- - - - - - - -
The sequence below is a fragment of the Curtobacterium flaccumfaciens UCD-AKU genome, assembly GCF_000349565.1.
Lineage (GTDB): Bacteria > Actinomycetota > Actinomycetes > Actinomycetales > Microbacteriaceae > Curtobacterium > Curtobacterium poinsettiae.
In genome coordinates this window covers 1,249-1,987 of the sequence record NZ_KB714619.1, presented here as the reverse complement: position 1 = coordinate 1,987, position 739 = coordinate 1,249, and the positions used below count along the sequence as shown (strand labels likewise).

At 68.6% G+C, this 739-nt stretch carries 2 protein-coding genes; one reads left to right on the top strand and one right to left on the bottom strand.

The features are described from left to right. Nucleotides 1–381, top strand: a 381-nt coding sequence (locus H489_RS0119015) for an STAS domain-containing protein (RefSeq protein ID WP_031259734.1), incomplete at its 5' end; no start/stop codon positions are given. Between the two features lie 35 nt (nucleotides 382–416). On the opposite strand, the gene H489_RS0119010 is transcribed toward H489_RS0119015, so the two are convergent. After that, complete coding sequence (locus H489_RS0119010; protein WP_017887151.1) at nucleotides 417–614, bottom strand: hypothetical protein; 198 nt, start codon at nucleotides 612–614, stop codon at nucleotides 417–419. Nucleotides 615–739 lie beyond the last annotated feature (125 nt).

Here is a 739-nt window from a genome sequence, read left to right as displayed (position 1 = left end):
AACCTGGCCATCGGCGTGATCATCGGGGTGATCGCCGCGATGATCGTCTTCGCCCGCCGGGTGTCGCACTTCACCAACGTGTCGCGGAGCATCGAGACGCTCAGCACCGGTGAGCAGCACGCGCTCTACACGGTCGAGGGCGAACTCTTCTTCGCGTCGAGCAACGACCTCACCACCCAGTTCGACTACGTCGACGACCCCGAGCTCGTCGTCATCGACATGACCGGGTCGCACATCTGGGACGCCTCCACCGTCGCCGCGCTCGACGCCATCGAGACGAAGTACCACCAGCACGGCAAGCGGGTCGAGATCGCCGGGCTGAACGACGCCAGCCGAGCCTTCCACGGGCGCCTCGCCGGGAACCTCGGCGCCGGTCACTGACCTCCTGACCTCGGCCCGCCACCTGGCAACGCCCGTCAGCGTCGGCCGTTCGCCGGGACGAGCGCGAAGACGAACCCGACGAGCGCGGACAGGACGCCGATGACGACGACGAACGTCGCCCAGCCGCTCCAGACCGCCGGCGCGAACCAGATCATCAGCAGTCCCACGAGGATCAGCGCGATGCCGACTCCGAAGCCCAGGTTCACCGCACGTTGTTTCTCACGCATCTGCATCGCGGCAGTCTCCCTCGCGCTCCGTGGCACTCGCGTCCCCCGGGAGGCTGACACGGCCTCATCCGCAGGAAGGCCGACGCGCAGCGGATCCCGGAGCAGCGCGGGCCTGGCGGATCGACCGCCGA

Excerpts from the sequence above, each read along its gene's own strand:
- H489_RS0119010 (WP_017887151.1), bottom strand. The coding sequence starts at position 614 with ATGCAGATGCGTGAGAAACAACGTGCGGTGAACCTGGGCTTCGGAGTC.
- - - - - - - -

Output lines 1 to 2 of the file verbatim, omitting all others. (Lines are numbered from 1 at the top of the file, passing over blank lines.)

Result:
The sequence below is a fragment of the Curtobacterium flaccumfaciens UCD-AKU genome, assembly GCF_000349565.1.
Lineage (GTDB): Bacteria > Actinomycetota > Actinomycetes > Actinomycetales > Microbacteriaceae > Curtobacterium > Curtobacterium poinsettiae.